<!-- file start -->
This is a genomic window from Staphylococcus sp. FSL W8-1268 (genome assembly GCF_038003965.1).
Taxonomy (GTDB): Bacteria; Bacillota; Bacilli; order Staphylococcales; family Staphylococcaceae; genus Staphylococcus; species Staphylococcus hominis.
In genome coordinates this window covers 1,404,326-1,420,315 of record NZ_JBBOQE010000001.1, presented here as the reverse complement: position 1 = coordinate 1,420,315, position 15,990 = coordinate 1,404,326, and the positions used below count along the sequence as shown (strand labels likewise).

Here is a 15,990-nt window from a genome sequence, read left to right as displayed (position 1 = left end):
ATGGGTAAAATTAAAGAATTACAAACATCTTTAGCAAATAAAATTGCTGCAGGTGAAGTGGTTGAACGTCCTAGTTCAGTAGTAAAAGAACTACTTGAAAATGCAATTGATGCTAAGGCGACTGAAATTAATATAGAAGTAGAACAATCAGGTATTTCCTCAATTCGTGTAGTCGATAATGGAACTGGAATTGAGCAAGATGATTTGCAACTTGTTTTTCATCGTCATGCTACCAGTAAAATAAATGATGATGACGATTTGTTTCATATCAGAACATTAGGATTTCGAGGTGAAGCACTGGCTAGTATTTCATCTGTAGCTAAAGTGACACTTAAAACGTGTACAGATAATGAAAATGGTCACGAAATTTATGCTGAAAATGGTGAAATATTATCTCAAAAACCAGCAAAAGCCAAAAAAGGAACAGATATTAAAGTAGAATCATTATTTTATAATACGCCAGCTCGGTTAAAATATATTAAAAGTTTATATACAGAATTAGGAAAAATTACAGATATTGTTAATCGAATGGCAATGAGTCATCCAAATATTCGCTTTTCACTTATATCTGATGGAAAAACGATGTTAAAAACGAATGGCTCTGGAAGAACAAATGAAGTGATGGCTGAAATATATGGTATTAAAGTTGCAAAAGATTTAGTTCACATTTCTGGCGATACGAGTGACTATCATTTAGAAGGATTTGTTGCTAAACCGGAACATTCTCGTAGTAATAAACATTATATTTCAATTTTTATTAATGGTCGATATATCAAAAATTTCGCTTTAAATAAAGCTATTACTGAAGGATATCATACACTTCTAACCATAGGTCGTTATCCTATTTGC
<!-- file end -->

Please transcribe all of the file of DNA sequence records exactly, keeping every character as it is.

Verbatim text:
This is a genomic window from Staphylococcus sp. FSL W8-1268 (genome assembly GCF_038003965.1).
Taxonomy (GTDB): Bacteria; Bacillota; Bacilli; order Staphylococcales; family Staphylococcaceae; genus Staphylococcus; species Staphylococcus hominis.
In genome coordinates this window covers 1,404,326-1,420,315 of record NZ_JBBOQE010000001.1, presented here as the reverse complement: position 1 = coordinate 1,420,315, position 15,990 = coordinate 1,404,326, and the positions used below count along the sequence as shown (strand labels likewise).

Here is a 15,990-nt window from a genome sequence, read left to right as displayed (position 1 = left end):
ATGGGTAAAATTAAAGAATTACAAACATCTTTAGCAAATAAAATTGCTGCAGGTGAAGTGGTTGAACGTCCTAGTTCAGTAGTAAAAGAACTACTTGAAAATGCAATTGATGCTAAGGCGACTGAAATTAATATAGAAGTAGAACAATCAGGTATTTCCTCAATTCGTGTAGTCGATAATGGAACTGGAATTGAGCAAGATGATTTGCAACTTGTTTTTCATCGTCATGCTACCAGTAAAATAAATGATGATGACGATTTGTTTCATATCAGAACATTAGGATTTCGAGGTGAAGCACTGGCTAGTATTTCATCTGTAGCTAAAGTGACACTTAAAACGTGTACAGATAATGAAAATGGTCACGAAATTTATGCTGAAAATGGTGAAATATTATCTCAAAAACCAGCAAAAGCCAAAAAAGGAACAGATATTAAAGTAGAATCATTATTTTATAATACGCCAGCTCGGTTAAAATATATTAAAAGTTTATATACAGAATTAGGAAAAATTACAGATATTGTTAATCGAATGGCAATGAGTCATCCAAATATTCGCTTTTCACTTATATCTGATGGAAAAACGATGTTAAAAACGAATGGCTCTGGAAGAACAAATGAAGTGATGGCTGAAATATATGGTATTAAAGTTGCAAAAGATTTAGTTCACATTTCTGGCGATACGAGTGACTATCATTTAGAAGGATTTGTTGCTAAACCGGAACATTCTCGTAGTAATAAACATTATATTTCAATTTTTATTAATGGTCGATATATCAAAAATTTCGCTTTAAATAAAGCTATTACTGAAGGATATCATACACTTCTAACCATAGGTCGTTATCCTATTTGC